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A century ago, 3-wheeled cars were quite popular, like the Morgan below.

$\hskip2in$enter image description here

The sale of these cars has been banned later (until recently) in many places due to the associated safety concerns. There are many stories of these cars rolling over such as when turning around corners (for example, the first 10 seconds here and throughout). One source claims the 3-wheel system is actually beneficial as "narrow tires and a low center of gravity ensure grip runs out before lateral forces become a problem".

So the question is, why are 3-wheeled cars considered not effective or safe to drive while 4-wheeled cars are fine? What is the physics that makes this difference with 1 wheel? To me, it looks like lateral forces and banking have to do with this.

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  • $\begingroup$ The Reliant Robin sold well... And what is the Vehicle sold and so well used in India? $\endgroup$ – user207455 Jul 18 at 16:47
  • $\begingroup$ FWIW, Where I live, any motor vehicle that is designed to operate with fewer than four wheels in contact with the ground is legally classified as "motorcycle." (Except when it's a "motor-driven pedicycle," a.k.a., "moped".) $\endgroup$ – Solomon Slow Jul 18 at 16:56
  • $\begingroup$ There was an episode of Top Gear (a UK TV program) where they had a Robin Reliant. They tipped it over so many times it became comical. $\endgroup$ – puppetsock Jul 18 at 17:27
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    $\begingroup$ @puppetsock that's the video I linked! $\endgroup$ – Alaz Jul 18 at 17:54
  • $\begingroup$ Please stop making trivial edits to the question to get it to the top of the home page $\endgroup$ – Aaron Stevens Jul 19 at 13:29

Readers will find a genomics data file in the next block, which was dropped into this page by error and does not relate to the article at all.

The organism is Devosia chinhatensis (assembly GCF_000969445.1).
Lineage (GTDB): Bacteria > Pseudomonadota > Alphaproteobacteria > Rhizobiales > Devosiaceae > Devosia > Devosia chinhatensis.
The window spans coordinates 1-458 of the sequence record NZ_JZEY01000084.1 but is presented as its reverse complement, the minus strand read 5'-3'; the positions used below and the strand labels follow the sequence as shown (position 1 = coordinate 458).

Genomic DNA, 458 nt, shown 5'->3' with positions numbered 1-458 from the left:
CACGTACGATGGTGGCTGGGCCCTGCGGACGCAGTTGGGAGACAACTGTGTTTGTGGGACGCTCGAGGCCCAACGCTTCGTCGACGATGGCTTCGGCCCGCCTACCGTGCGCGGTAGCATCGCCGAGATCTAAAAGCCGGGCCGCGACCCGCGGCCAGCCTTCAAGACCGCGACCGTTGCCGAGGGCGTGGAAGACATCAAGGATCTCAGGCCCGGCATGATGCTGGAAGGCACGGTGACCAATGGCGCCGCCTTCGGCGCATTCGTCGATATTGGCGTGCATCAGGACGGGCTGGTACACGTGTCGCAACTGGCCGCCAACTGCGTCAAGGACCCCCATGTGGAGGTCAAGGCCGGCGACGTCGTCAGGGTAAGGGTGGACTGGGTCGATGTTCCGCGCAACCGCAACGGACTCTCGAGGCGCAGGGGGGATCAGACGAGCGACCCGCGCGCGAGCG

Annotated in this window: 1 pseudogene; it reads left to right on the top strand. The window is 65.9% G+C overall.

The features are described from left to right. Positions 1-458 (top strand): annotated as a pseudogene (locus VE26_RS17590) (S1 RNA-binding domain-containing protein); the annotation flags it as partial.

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It indeed has to do with their rollover dynamics in sharp turns, which sensitively depends on the wheel track width. A trike has no track width on the (solo wheel) end of the vehicle which means it can never be as roll-resistant as a 4-wheeled vehicle of similar proportions.

This instability in roll is made worse in situations where the weight balance of the vehicle shifts to the solo end in a turn, which occurs when a trike is braking as it enters a turn. Then the inside rear wheel lifts off and the trike readily rolls over.

This tendency can be reduced by putting the solo wheel at the rear of the vehicle and steering with the two front wheels, but it cannot be completely eliminated this way.

Current designs for three-wheeled vehicles call for the wheels to tilt into the turn like a motorcycle, but as the optimum tilt angle depends on both the forward speed and the sharpness of the turn, computer control is required, which adds complexity and furnishes the opportunity for catastrophic failure if the system glitches during operation.

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  • $\begingroup$ Have you considered the motorcycle with sidecar combination as that has yet different characteristics? $\endgroup$ – user207455 Jul 18 at 17:27
  • $\begingroup$ Yes: asymmetric left-versus-right turn dynamics, acceleration-versus-braking response asymmetry, and center-of-mass shifts with movement of the passenger. I would never ride one of those! $\endgroup$ – niels nielsen Jul 18 at 17:31
  • $\begingroup$ The passenger has more guts than the rider looking at some of the races :)... $\endgroup$ – user207455 Jul 18 at 17:34
  • $\begingroup$ those guys are crazy! $\endgroup$ – niels nielsen Jul 18 at 17:36
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    $\begingroup$ @nielsnielsen Not crazy at all. We have a couple of engineers in the office who race sidecars. They are probably the most cool headed, straight-thinking, and safety conscious guys who work there. They just take the view that so long as you, and everybody around you, knows what they are doing, and you are using the technology within its design limits, travelling at 100mph with only two inches of air and a layer of neoprene rubber between parts of your anatomy and the road is a safe enough. They have been doing it most weekends for at least 10 years and they haven't had any injuries yet... $\endgroup$ – alephzero Jul 18 at 19:11

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